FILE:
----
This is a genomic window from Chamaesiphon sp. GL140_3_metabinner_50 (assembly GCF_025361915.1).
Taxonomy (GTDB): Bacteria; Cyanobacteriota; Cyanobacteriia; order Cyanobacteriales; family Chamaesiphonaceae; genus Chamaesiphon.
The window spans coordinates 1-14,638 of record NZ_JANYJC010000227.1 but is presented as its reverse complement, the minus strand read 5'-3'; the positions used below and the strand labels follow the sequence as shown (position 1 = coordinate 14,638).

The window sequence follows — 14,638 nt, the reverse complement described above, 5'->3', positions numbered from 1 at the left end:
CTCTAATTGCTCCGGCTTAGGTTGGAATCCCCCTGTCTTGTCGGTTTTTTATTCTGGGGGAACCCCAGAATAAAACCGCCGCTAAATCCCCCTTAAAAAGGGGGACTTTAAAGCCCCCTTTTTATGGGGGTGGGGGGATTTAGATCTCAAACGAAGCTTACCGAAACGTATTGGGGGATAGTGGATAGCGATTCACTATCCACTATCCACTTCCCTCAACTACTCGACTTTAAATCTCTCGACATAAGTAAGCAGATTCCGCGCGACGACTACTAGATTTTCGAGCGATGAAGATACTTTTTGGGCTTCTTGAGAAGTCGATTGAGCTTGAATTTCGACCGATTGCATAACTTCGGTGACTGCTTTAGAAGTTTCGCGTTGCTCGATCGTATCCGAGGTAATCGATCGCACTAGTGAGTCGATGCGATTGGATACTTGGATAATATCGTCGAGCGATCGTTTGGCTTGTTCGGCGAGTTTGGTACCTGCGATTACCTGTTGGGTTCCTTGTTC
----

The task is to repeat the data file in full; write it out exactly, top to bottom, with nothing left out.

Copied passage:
This is a genomic window from Chamaesiphon sp. GL140_3_metabinner_50 (assembly GCF_025361915.1).
Taxonomy (GTDB): Bacteria; Cyanobacteriota; Cyanobacteriia; order Cyanobacteriales; family Chamaesiphonaceae; genus Chamaesiphon.
The window spans coordinates 1-14,638 of record NZ_JANYJC010000227.1 but is presented as its reverse complement, the minus strand read 5'-3'; the positions used below and the strand labels follow the sequence as shown (position 1 = coordinate 14,638).

The window sequence follows — 14,638 nt, the reverse complement described above, 5'->3', positions numbered from 1 at the left end:
CTCTAATTGCTCCGGCTTAGGTTGGAATCCCCCTGTCTTGTCGGTTTTTTATTCTGGGGGAACCCCAGAATAAAACCGCCGCTAAATCCCCCTTAAAAAGGGGGACTTTAAAGCCCCCTTTTTATGGGGGTGGGGGGATTTAGATCTCAAACGAAGCTTACCGAAACGTATTGGGGGATAGTGGATAGCGATTCACTATCCACTATCCACTTCCCTCAACTACTCGACTTTAAATCTCTCGACATAAGTAAGCAGATTCCGCGCGACGACTACTAGATTTTCGAGCGATGAAGATACTTTTTGGGCTTCTTGAGAAGTCGATTGAGCTTGAATTTCGACCGATTGCATAACTTCGGTGACTGCTTTAGAAGTTTCGCGTTGCTCGATCGTATCCGAGGTAATCGATCGCACTAGTGAGTCGATGCGATTGGATACTTGGATAATATCGTCGAGCGATCGTTTGGCTTGTTCGGCGAGTTTGGTACCTGCGATTACCTGTTGGGTTCCTTGTTC